15. Capuco, A.V. and Akers, R.M. (2009). The origin and evolution of lactation. J. Biol. 8, 37.CrossRefGoogle Scholar
  16. Chandra, N., Brew, K. and Acharya, K.R. (1998). Structural evidence for the presence of a secondary calcium binding site in human α-lactalbumin. Biochemistry, 37, 4767–4772.CrossRefGoogle Scholar
  17. Chiu, W.W., Erikson, E.K., Sole, C.A., Shelling, A.N. and Chamley, L.W. (2004). SPRASA, a novel sperm protein involved in immune-mediated infertility. Hum. Reprod. 19, 243–249.CrossRefGoogle Scholar
  18. Chrysina, E.D., Brew, K. and Acharya, K.R. (2000). Crystal structures of apo- and holo-bovine α-lactalbumin at 2.2 Å resolution reveal an effect or Ca2+ on inter-lobe interactions. J. Biol. Chem. 275, 37021–37029.CrossRefGoogle Scholar
  19. Coutinho, P.M., Deleury, E., Davies, G.J. and Henrissat, B. (2003). An evolving hierarchical family classification for glycosyltransferases. J. Mol. Biol. 328, 307–317.CrossRefGoogle Scholar
  20. Davies, M.S., West, L.F., Davis, M.B., Povey, S. and Craig, R.K. (1987). The gene for human α-lactalbumin is assigned to chromosome 12q13. Ann. Hum. Genet. 51, 183–188.CrossRefGoogle Scholar
  21. Dereeper, A., Guignon, V., Blanc, G., Audic, S., Buffet, S., Chevenet, F., Dufayard, J.F., Guindon, S., Lefort, V., Lescot, M., Claverie, J.M. and Gascuel, O. (2008). Phylogeny.fr: robust phylogenetic analysis for the non-specialist. Nucleic Acids Res. 36, W465–W469.CrossRefGoogle Scholar
  22. Forge, V., Wijesinha, R.T., Balbach, J., Brew, K., Robinson, C.V., Redfield, C. and Dobson, C.M. (1999). Rapid collapse and slow structural reorganization during the refolding of bovine α-lactalbumin. J. Mol. Biol. 288, 673–688.CrossRefGoogle Scholar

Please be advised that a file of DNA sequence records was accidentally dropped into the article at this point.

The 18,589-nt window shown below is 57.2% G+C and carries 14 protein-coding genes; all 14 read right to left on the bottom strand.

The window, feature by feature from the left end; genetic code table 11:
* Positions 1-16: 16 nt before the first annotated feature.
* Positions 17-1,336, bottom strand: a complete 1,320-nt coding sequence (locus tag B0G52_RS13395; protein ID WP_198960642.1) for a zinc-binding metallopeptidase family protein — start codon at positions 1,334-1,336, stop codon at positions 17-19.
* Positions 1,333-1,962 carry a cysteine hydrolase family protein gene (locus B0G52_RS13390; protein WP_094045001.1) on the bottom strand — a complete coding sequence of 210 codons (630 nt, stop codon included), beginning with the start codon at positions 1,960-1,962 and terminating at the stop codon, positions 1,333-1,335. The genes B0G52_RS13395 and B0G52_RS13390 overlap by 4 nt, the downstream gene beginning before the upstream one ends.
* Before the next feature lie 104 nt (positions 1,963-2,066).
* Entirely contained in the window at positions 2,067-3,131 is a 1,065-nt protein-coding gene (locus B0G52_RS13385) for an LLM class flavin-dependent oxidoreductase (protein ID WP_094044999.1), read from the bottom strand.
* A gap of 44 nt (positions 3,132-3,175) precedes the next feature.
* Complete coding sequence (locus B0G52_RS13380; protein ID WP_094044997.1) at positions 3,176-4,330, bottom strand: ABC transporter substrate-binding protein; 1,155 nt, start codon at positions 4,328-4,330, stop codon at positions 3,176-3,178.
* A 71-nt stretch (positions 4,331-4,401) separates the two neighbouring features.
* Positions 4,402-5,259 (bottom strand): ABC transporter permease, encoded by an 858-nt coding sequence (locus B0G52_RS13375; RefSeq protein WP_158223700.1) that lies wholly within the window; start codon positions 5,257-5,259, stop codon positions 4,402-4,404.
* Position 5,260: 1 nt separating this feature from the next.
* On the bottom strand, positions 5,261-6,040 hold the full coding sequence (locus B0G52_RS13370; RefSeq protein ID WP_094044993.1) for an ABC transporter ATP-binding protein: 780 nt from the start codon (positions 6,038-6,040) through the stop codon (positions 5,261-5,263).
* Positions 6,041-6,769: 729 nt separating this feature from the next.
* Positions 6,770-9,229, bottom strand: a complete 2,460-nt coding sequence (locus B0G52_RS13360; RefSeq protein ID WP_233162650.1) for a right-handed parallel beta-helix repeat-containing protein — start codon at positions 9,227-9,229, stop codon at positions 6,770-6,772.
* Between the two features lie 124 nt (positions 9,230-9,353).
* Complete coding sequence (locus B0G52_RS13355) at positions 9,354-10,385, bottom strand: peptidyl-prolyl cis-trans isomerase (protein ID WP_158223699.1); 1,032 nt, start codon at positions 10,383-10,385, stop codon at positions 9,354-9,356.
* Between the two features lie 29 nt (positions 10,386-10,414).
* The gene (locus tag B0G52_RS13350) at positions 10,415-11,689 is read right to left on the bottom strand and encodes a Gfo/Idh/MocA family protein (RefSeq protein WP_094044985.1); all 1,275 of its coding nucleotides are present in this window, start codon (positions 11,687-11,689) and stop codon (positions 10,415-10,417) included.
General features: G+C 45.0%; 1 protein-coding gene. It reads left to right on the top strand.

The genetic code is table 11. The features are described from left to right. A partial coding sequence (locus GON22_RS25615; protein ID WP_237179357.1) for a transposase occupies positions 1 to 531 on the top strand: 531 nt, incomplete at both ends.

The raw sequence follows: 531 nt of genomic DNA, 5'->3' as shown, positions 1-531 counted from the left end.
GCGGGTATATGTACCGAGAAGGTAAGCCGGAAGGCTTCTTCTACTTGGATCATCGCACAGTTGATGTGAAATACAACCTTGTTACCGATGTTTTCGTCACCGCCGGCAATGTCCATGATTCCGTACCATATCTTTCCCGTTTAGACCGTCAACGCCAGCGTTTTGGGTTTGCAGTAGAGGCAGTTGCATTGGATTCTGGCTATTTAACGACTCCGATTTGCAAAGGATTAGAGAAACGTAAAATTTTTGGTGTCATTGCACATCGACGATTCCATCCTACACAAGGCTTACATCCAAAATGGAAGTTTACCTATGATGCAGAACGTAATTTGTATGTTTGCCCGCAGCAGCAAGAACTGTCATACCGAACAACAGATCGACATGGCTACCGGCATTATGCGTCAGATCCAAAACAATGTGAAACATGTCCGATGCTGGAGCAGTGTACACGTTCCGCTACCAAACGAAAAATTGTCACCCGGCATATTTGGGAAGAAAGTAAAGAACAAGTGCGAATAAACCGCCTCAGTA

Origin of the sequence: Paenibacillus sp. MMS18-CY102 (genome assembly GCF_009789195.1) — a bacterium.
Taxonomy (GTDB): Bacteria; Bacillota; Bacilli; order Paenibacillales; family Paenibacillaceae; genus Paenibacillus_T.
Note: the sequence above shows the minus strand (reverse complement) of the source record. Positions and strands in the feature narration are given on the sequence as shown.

23. Godovac-Zimmermann, J., Conti, A. and Napolitano, L. (1988). The primary structure of donkey (Equus asinus) lysozyme contains the Ca(II) binding site of α-lactalbumin. Biol. Chem. 369, 1109–1115.Google Scholar
  24. Grobler, J., Rao, K.R., Pervaiz, S. and Brew, K. (1994). Sequences of two highly divergent canine type c lysozymes; implications for evolutionary interrelationships in the lysozyme/α-lactalbumin superfamily. Arch. Biochem. Biophys. 313, 360–366.CrossRefGoogle Scholar
  25. Grunclova, L., Fouquier, H., Hypsa, V. and Kopacek, P. (2003). Lysozyme from the gut of the soft tick Ornithodoros moubata: the sequence, phylogeny and post-feeding regulation. Dev. Comp. Immunol. 27, 651–660.CrossRefGoogle Scholar
  26. Gustafsson, L., Leijonhufvud, I., Aronsson, A., Mossberg, A.K. and Svanborg, C. (2004). Treatment of skin papillomas with topical alpha-lactalbumin-oleic acid. N. Engl. J. Med. 350, 2663–2672.CrossRefGoogle Scholar
  27. Hakansson, A., Zhivotovsky, B., Orrenius, S., Sabharwal, H. and Svanborg, C. (1995). Apoptosis induced by a human milk protein. Proc. Natl. Acad. Sci. U.S.A. 92, 8064–8068.CrossRefGoogle Scholar
  28. Hakansson, A., Andreasson, J., Zhivotovsky, B., Karpman, D., Orrenius, S. and Svanborg, C. (1999). Multimeric α-lactalbumin from human milk induces apoptosis through a direct effect on cell nuclei. Exp. Cell Res. 246, 451–460.CrossRefGoogle Scholar
  29. Hall, L., Emery, D.C., Davies, M.S., Parker, D. and Craig, R.F. (1987). Organization and sequence of the human α-lactalbumin gene. Biochem. J. 242, 735–742.Google Scholar
  30. Harata, K. and Muraki, M. (1992). X-Ray structural evidence for a local helix-loop transition in α-lactalbmin. J. Biol. Chem. 267, 1419–1421.Google Scholar
  31. Hiroaka, Y., Segawa, T., Kuwajima, K., Sugai, S. and Murai, N. (1980). α-Lactalbumin: a calcium metallo-protein. Biochem. Biophys. Res. Commun. 93, 1098–1104.CrossRefGoogle Scholar
  32. Irwin, D.M., Biegel, J.M. and Stewart, C.-B. (2011). Evolution of the mammalian lysozyme gene family. BMC Evol. Biol. 11, 166.CrossRefGoogle Scholar
  33. Kronman, M.J., Sinha, S.K. and Brew, K. (1981) Characteristics of the Binding of Ca2+ and Other Divalent Metal Ions to Bovine α-Lactalbumin. J. Biol. Chem. 256, 8582–­8587.CrossRefGoogle Scholar
  34. Kohler, C., Hakansson, A., Svanborg, C., Orrenius, S. and Zhivotovsky, B. (1999). Protease activation in apoptosis induced by MAL. Exp. Cell Res. 249, 260–268.CrossRefGoogle Scholar